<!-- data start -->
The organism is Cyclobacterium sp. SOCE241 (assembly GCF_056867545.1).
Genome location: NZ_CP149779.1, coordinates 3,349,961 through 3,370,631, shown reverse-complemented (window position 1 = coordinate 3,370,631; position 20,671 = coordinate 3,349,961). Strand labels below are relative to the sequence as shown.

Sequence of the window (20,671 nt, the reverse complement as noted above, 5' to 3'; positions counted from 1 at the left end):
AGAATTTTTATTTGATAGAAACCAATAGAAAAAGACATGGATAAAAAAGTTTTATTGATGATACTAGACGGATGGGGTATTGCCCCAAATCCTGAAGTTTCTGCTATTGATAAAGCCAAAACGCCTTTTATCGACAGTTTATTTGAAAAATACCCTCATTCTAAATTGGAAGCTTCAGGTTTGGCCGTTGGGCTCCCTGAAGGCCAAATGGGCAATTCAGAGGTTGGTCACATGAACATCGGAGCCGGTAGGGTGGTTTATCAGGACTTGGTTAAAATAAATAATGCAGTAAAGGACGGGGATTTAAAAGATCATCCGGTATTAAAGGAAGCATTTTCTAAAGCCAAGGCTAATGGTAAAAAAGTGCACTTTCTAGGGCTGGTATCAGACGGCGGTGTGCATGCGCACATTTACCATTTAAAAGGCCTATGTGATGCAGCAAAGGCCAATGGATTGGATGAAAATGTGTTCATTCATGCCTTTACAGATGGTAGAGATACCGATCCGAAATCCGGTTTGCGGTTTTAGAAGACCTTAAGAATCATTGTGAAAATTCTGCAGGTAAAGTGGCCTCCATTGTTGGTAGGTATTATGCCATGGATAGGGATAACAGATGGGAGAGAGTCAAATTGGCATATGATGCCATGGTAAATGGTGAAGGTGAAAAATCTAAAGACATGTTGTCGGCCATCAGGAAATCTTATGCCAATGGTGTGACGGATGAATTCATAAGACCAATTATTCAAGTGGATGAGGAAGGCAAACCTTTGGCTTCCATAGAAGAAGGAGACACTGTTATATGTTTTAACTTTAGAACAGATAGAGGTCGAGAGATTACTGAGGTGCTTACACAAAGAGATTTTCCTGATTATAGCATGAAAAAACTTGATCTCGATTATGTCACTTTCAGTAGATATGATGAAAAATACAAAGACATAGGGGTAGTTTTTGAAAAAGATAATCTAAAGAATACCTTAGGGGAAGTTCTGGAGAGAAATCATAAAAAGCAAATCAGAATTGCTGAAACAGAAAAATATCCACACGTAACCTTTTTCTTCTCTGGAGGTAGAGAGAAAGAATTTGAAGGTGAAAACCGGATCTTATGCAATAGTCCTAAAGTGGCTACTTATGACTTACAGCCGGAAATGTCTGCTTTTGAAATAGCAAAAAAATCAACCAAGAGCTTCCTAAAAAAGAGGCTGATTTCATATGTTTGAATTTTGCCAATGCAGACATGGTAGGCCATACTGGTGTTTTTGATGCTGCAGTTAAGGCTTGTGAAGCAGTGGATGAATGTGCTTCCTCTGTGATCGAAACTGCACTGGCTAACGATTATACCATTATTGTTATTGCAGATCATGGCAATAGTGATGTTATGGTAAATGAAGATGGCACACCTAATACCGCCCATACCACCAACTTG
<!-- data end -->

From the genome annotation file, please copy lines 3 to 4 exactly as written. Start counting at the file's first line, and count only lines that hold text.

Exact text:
Sequence of the window (20,671 nt, the reverse complement as noted above, 5' to 3'; positions counted from 1 at the left end):
AGAATTTTTATTTGATAGAAACCAATAGAAAAAGACATGGATAAAAAAGTTTTATTGATGATACTAGACGGATGGGGTATTGCCCCAAATCCTGAAGTTTCTGCTATTGATAAAGCCAAAACGCCTTTTATCGACAGTTTATTTGAAAAATACCCTCATTCTAAATTGGAAGCTTCAGGTTTGGCCGTTGGGCTCCCTGAAGGCCAAATGGGCAATTCAGAGGTTGGTCACATGAACATCGGAGCCGGTAGGGTGGTTTATCAGGACTTGGTTAAAATAAATAATGCAGTAAAGGACGGGGATTTAAAAGATCATCCGGTATTAAAGGAAGCATTTTCTAAAGCCAAGGCTAATGGTAAAAAAGTGCACTTTCTAGGGCTGGTATCAGACGGCGGTGTGCATGCGCACATTTACCATTTAAAAGGCCTATGTGATGCAGCAAAGGCCAATGGATTGGATGAAAATGTGTTCATTCATGCCTTTACAGATGGTAGAGATACCGATCCGAAATCCGGTTTGCGGTTTTAGAAGACCTTAAGAATCATTGTGAAAATTCTGCAGGTAAAGTGGCCTCCATTGTTGGTAGGTATTATGCCATGGATAGGGATAACAGATGGGAGAGAGTCAAATTGGCATATGATGCCATGGTAAATGGTGAAGGTGAAAAATCTAAAGACATGTTGTCGGCCATCAGGAAATCTTATGCCAATGGTGTGACGGATGAATTCATAAGACCAATTATTCAAGTGGATGAGGAAGGCAAACCTTTGGCTTCCATAGAAGAAGGAGACACTGTTATATGTTTTAACTTTAGAACAGATAGAGGTCGAGAGATTACTGAGGTGCTTACACAAAGAGATTTTCCTGATTATAGCATGAAAAAACTTGATCTCGATTATGTCACTTTCAGTAGATATGATGAAAAATACAAAGACATAGGGGTAGTTTTTGAAAAAGATAATCTAAAGAATACCTTAGGGGAAGTTCTGGAGAGAAATCATAAAAAGCAAATCAGAATTGCTGAAACAGAAAAATATCCACACGTAACCTTTTTCTTCTCTGGAGGTAGAGAGAAAGAATTTGAAGGTGAAAACCGGATCTTATGCAATAGTCCTAAAGTGGCTACTTATGACTTACAGCCGGAAATGTCTGCTTTTGAAATAGCAAAAAAATCAACCAAGAGCTTCCTAAAAAAGAGGCTGATTTCATATGTTTGAATTTTGCCAATGCAGACATGGTAGGCCATACTGGTGTTTTTGATGCTGCAGTTAAGGCTTGTGAAGCAGTGGATGAATGTGCTTCCTCTGTGATCGAAACTGCACTGGCTAACGATTATACCATTATTGTTATTGCAGATCATGGCAATAGTGATGTTATGGTAAATGAAGATGGCACACCTAATACCGCCCATACCACCAACTTG